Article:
Mutations in the POLE gene encoding DNA polymerase e (Pole) have been linked to the development of colorectal and endometrial cancers with extremely high levels of hypermutation. The mechanism through which Pole variants cause hypermutability remains puzzling. Because amino acid residues in the exonuclease domain are preferentially affected, POLE mutations were originally thought to act by inactivating exonucleolytic proofreading. However, subsequent research by our laboratory challenged this concept. Mutator effects of cancer-associated variants in model systems greatly exceed the effect of proofreading deficiency (in the case of the most recurrent variant, P286R - by two orders of magnitude). PoleP286R mice were also found to be much more cancer-prone than proofreading-deficient Pole mice. Thus, factors other than loss of exonuclease must be responsible for the elevated mutagenesis and cancer risk. The goal of this application is to decipher the mechanisms that drive genomic instability in POLE-mutant tumors. Preliminary studies led us to propose that, for many Pole exonuclease domain variants, the main consequence is not merely the loss of exonuclease but a dramatically increased DNA polymerase activity, which affects the overall contribution of Pole to replication and interferes with the function of other mutation avoidance mechanisms. This is a highly innovative hypothesis, since it defines POLE variants in tumors as gain-of-function variants rather than loss-of-function as was previously thought. We will test this hypothesis by pursuing two Specific Aims.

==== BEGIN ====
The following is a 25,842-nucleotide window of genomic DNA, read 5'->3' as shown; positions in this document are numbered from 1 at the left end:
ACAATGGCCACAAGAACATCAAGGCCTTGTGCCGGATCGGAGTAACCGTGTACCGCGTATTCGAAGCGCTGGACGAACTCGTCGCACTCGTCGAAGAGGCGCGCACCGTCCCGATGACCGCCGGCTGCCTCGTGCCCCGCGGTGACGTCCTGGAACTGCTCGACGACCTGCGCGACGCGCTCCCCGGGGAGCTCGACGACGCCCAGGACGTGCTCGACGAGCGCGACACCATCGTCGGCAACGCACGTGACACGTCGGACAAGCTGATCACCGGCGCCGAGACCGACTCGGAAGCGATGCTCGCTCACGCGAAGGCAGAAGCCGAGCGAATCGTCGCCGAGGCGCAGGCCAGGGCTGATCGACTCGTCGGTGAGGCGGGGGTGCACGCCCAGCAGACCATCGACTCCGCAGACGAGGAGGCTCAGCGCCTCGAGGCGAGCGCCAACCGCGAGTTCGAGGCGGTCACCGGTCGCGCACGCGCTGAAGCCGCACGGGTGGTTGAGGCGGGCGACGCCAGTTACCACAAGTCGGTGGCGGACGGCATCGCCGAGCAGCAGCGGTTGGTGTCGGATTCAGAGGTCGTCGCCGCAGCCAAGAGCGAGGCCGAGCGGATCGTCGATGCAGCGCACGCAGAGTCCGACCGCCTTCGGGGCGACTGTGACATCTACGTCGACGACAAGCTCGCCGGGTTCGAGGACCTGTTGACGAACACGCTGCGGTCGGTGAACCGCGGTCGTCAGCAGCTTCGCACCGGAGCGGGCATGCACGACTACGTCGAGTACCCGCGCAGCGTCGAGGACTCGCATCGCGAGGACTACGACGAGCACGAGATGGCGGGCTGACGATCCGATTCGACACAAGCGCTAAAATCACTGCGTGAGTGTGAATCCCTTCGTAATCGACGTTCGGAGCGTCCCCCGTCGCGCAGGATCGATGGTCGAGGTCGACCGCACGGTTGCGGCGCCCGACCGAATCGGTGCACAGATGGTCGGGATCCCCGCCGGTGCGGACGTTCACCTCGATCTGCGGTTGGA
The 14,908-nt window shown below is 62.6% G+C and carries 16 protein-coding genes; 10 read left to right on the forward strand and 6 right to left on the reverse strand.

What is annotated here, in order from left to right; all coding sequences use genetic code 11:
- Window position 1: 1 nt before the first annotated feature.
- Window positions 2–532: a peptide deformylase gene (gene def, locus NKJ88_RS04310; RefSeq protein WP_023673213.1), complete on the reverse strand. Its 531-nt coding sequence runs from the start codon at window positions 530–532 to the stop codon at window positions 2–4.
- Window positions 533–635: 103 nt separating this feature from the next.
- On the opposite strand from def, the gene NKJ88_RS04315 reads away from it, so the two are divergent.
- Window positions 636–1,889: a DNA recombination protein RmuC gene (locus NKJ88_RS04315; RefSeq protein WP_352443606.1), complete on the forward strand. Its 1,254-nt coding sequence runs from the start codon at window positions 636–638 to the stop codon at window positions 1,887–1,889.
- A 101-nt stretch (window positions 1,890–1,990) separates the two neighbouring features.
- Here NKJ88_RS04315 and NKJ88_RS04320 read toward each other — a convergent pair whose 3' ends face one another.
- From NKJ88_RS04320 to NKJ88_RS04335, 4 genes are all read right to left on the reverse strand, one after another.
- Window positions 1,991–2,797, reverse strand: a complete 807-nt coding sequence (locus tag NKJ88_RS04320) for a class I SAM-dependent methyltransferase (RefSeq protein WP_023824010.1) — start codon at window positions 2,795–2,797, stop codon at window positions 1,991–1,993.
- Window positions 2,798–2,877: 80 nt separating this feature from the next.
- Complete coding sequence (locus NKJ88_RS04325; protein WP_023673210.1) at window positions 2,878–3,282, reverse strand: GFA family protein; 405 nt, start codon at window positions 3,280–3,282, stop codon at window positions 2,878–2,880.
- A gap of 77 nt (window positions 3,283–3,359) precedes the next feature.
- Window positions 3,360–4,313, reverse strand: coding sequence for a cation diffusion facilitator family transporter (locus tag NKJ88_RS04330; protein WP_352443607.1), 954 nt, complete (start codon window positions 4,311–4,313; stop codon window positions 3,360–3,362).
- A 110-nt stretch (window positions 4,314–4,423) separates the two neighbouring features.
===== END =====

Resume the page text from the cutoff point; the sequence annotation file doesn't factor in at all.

In Aim 1, we will use purified four-subunit Pole to characterize the biochemical effects of cancer-associated mutations.
In Aim 2, we will define the mechanisms of the mutator effects of Pole variants in proliferating cells. These studies will help understand the etiology of a significant proportion of colorectal and endometrial cancers and may pinpoint new targets for the development of personalized therapies for POLE mutation carriers. The biochemical and cell- based assays we will establish in the course of this work will also be instrumental for assessing the functional significance of multiple poorly understood POLE variants detected in tumors.
Cancer results from the accumulation of mutations in critical genes controlling cell division. The proposed research will provide insight into the mechanisms driving the accumulation of mutations. This information is important for designing strategies to prevent or delay cancer development and improve therapy outcomes.